Employment Law : New Year’s Resolutions And 90-day Trial Periods

At this time of year, many employees decide, having had few days of sun and sand and reflection on life, to adopt New Year’s resolution – to look for new job. And until recently, there has been every incentive to do so; the skills shortage, combined with booming economy, has meant that skilled employees in particular were in demand, and could often gain significantly from switching employers.
Now, however, we are in the midst of severe recession – and employers are retrenching rather than recruiting. Every week there are more redundancies, and any employee who leaves before securing new employment is either brave or foolhardy.
The risks for those who do seek to change have been increased by the passage (under urgency) of the Government’s 90-day trial legislation. From 1 March 2009, employers with fewer than 20 staff will be able to dismiss employees within the first 90 days of employment without fear of personal grievance claim about the dismissal (provided the employee has agreed to this possibility first).
This change has generated massive publicity, with employers strongly supporting it, but unions and opposition parties generally opposed. The public appears divided, with those in business supporting the change and many employees opposed.
So how will the new law change the existing position? Currently, while employers and employees can agree to an initial probationary period, the employer must still follow fair procedure when dismissing probationary employee. Case law suggests this is not as extensive as the procedure for longer-serving employee, but probationary employee must still be warned of their inadequate performance and given chance to improve. Otherwise, any dismissal risks being unjustified.
The new law will allow employers with fewer than 20 staff to sign new recruits up on terms that allow them to be sacked within 90 days, and have no complaint about the dismissal. The obvious effect is that this will make it far easier for employers to dispense with unsatisfactory new hires.
Trevor Mallard said, when National’s policy was announced (prior to the election), that it is “almost charter for people to abuse newly appointed, low-wage workers”. But as some commentators have pointed out, employers do not hire someone with the intention of firing (or abusing) them within 90 days. Recruitment is an expensive and time-consuming activity, as is training. There are significant skill shortages in New Zealand, and employers want the person they appoint to succeed.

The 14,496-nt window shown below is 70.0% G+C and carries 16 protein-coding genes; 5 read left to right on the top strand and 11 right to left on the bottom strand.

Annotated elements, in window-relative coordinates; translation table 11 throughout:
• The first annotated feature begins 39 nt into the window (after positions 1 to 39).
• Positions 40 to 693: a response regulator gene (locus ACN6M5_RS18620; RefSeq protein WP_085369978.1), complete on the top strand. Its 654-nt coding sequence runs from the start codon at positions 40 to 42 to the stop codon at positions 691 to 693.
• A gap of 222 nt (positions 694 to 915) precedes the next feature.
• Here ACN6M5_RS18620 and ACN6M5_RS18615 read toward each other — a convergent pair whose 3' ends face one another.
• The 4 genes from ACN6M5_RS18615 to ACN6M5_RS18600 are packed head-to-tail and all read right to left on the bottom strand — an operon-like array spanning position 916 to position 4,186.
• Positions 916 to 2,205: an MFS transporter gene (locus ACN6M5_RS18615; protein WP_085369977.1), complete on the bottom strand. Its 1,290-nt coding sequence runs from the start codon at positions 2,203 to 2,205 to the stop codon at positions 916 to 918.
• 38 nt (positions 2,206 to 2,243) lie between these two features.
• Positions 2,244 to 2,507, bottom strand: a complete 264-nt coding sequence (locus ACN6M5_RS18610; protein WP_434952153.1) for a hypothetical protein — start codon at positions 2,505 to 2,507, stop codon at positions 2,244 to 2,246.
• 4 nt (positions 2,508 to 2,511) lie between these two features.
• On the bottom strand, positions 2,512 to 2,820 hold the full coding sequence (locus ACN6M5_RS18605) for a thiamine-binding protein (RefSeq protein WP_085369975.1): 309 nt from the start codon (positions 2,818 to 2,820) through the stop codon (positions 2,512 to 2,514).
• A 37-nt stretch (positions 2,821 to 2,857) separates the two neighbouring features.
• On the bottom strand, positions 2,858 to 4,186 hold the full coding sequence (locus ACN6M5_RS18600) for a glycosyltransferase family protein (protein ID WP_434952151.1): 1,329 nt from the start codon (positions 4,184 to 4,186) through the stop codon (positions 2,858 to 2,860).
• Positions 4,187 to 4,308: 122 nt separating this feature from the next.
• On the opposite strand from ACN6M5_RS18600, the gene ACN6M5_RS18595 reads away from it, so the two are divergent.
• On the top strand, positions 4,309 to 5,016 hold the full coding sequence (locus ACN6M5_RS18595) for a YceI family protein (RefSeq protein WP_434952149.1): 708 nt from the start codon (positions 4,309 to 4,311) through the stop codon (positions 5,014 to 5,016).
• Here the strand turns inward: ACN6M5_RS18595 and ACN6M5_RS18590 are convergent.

The other counter-argument is that strong rights for workers give security and fairness, and are an essential condition for lifting wages and living standards (especially in recession).
However, National and employers argue that the proposed policy has many significant benefits for New Zealand. The most pertinent of these is the enhanced flexibility it will give to businesses with less than 20 staff. It will encourage small businesses to take risk on workers they might otherwise be reluctant to employ, such as mothers re-entering the workforce.
A further point is that many developed nations already have limited rights for new employees. In the UK, for instance, regardless of the employer’s size, no employee can claim unfair dismissal in the first year of their employment, unless they have been dismissed for an automatically unfair reason, such as unlawful discrimination.
There are potential ambiguities in the new law that will need ironing out by the courts. One is the provision that employees will still be able to bring claims for discrimination. This appears to be intended to relate to discrimination other than in the context of the dismissal itself (because the new law states that no complaints can be made about the dismissal). However, the reality is that discrimination is more common in the dismissal context than any other. Most people would agree that if woman is sacked for being pregnant, she should have right to complain about it.
Is the new law intended to deny remedy to such individuals? Or does the Government merely intend that the rule preventing complaints about dismissals will not apply in discrimination situations? It appears the former is correct, but this will need to be clarified by the courts, and there may be real reluctance to deny individual claimants remedy in cases such as this. This may tempt the courts into deciding that the ambiguity should be resolved in favour of the claimant.
Despite the uncertainties about the 90-day trial amendment, most employers will see this as boon in bad times, allowing them to take risk on new hire without fear of being bitten by claim for unjustified dismissal, in the event it does not work out. In recessionary environment, this must be good thing.
For employees, however, the new law gives them every reason to have different New Year’s resolution in 2009 – hang on to your existing job, rather than thinking about new one.

Greg Cain is partner with law firm Minter Ellison Rudd Watts.

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